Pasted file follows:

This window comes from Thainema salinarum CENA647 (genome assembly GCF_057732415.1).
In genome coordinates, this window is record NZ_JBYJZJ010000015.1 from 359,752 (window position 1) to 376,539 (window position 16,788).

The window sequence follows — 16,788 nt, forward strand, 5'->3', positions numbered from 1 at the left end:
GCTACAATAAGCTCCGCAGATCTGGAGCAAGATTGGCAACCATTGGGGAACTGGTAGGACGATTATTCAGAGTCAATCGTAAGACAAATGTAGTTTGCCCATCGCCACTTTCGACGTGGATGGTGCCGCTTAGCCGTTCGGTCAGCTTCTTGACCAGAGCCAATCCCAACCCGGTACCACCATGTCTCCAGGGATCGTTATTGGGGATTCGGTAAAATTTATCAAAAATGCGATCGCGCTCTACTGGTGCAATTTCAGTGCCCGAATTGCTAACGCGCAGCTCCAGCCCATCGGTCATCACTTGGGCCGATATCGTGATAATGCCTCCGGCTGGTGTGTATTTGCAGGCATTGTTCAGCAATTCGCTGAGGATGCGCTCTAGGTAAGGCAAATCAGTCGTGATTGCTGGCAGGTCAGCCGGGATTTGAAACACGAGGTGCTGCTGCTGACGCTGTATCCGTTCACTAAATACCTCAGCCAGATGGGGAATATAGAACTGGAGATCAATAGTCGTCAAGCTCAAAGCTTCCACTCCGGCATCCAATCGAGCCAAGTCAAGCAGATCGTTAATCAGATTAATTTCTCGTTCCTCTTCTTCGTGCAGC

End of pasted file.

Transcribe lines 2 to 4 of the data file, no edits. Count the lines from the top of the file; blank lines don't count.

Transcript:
In genome coordinates, this window is record NZ_JBYJZJ010000015.1 from 359,752 (window position 1) to 376,539 (window position 16,788).

The window sequence follows — 16,788 nt, forward strand, 5'->3', positions numbered from 1 at the left end:
GCTACAATAAGCTCCGCAGATCTGGAGCAAGATTGGCAACCATTGGGGAACTGGTAGGACGATTATTCAGAGTCAATCGTAAGACAAATGTAGTTTGCCCATCGCCACTTTCGACGTGGATGGTGCCGCTTAGCCGTTCGGTCAGCTTCTTGACCAGAGCCAATCCCAACCCGGTACCACCATGTCTCCAGGGATCGTTATTGGGGATTCGGTAAAATTTATCAAAAATGCGATCGCGCTCTACTGGTGCAATTTCAGTGCCCGAATTGCTAACGCGCAGCTCCAGCCCATCGGTCATCACTTGGGCCGATATCGTGATAATGCCTCCGGCTGGTGTGTATTTGCAGGCATTGTTCAGCAATTCGCTGAGGATGCGCTCTAGGTAAGGCAAATCAGTCGTGATTGCTGGCAGGTCAGCCGGGATTTGAAACACGAGGTGCTGCTGCTGACGCTGTATCCGTTCACTAAATACCTCAGCCAGATGGGGAATATAGAACTGGAGATCAATAGTCGTCAAGCTCAAAGCTTCCACTCCGGCATCCAATCGAGCCAAGTCAAGCAGATCGTTAATCAGATTAATTTCTCGTTCCTCTTCTTCGTGCAGC